This view of the clitoris shows the "urethral sponge" that covers and protects the urethra. This erectile tissue fills with blood during sexual arousal and during intercourse it acts as an "airbag" between the penis and the urethra.

 Fig.: Self-examination of the urethral sponge

You can feel the "urethral sponge" by inserting 2 fingers into the vagina and pushing back towards the pubic bone. Sometimes pressure on the "urethral sponge" makes you feel like you have to urinate.

 Fig.: Self-examination of the perineal sponge

You can feel the "prineum (dam) sponge" by inserting your thumb into the vagina and gently pushing towards the anus. The fabric yields and can be pressed in.
When you release the pressure, the fabric gives way and returns to its original shape. If you try this out, you could also feel sensual sensations in other parts of the clitoris.

The nerves that lie in the clitoris are very sensitive and transmit sensory perceptions during sexual arousal. The clitoral bud has a particularly high number of nerves.

 Fig.: Female ejaculation

Occasionally "self-helpers" (women who practice masturbation) have reported that a clear liquid escaped from their clitoris during orgasm.
This liquid shoots out in a jet in several bursts.
One woman described this phenomenon as "gallons of fluid," which is a fluid other than vaginal secretions, the natural feminine lubricant.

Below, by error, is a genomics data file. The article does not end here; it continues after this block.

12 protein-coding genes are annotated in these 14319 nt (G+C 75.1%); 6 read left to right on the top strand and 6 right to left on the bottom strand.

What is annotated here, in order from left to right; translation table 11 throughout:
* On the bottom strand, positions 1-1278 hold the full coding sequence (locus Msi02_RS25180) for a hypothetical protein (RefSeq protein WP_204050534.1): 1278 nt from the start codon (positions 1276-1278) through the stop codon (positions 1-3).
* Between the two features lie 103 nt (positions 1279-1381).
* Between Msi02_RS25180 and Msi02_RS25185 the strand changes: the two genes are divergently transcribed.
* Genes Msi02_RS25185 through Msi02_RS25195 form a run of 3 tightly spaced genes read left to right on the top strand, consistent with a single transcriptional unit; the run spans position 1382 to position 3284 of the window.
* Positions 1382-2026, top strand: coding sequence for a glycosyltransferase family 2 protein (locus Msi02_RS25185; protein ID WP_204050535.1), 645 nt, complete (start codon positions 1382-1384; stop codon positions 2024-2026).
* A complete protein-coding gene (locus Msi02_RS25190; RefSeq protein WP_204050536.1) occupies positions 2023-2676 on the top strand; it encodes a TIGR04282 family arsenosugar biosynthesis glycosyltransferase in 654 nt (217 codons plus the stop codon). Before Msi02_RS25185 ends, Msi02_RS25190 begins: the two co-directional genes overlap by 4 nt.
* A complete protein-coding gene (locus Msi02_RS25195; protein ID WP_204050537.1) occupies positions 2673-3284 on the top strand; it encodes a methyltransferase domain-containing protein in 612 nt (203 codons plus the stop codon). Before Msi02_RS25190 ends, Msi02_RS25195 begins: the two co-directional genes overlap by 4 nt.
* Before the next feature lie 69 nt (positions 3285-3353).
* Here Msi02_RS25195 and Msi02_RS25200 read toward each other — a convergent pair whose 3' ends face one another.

Some women mistook this for urinating.
Another woman noticed that the smell of this secretion was different from urine. In contrast to unintentional urination, this phenomenon rarely occurs in women during sexual intercourse.
This fluid is chemically different from urine and is expelled by the paraurethral glands that attach to the "urethral sponge" of the clitoris.
The same tissue that forms the paraurethral glands in female fetuses during development in the womb, forms the prostate gland in a male fetus, which later also causes the male effusion.

A group of lesbian women who observed this phenomenon (female effusion) made their observations available to sex researchers (Berverly Whipple, R.N. and John Perry, Ph. D.).
In reviewing some of the literature, Whipple and Perry found that a sex researcher by the name of Graefenberg reported some similar phenomena in the early 1950s.
He confirmed the existence of a highly sensitive and spongy tissue surrounding the urethra and stated that direct stimulation of this tissue could cause fluid to leak during orgasm. This liquid is by no means urine.
Based on this report and their own clinical observations, Whipper and Perry concluded that these women were experiencing a "female effusion." They named this tissue "Graefenberg-Spot" (translator's note: Graefenberg-Spot, now only known as the G-spot) to identify this point, which they believed to be the cause of the female effusion of the vagina.
The rediscovery of this tissue around the urethra and paraurethral glands shows that clitoral stimulation is inextricably linked to the phenomenon of "female effusion".
Apart from the female effusion, some women reported that stimulating the erectile tissue around the urethra is a point of sexual stimulation and can even lead to orgasm.


During sexual arousal, the complex chambers of this tissue fill with blood, which is then passed through "valves". The whole clitoris swells up and changes drastically. The clitoral bud and shaft are aroused (stiffen) and hold this position until orgasm. Below, the muscles are taut and sensitive to sexual stimulation.

Source: A New View of a Woman's Body
Copyright 1981, The Federation of Feminist Women's Health Centers
Illustrated By: Suzann Gage, L Ac, RNC, NP
ISBN 0-9629945-0-2 Pbk.

Research, revision and compilation: Falk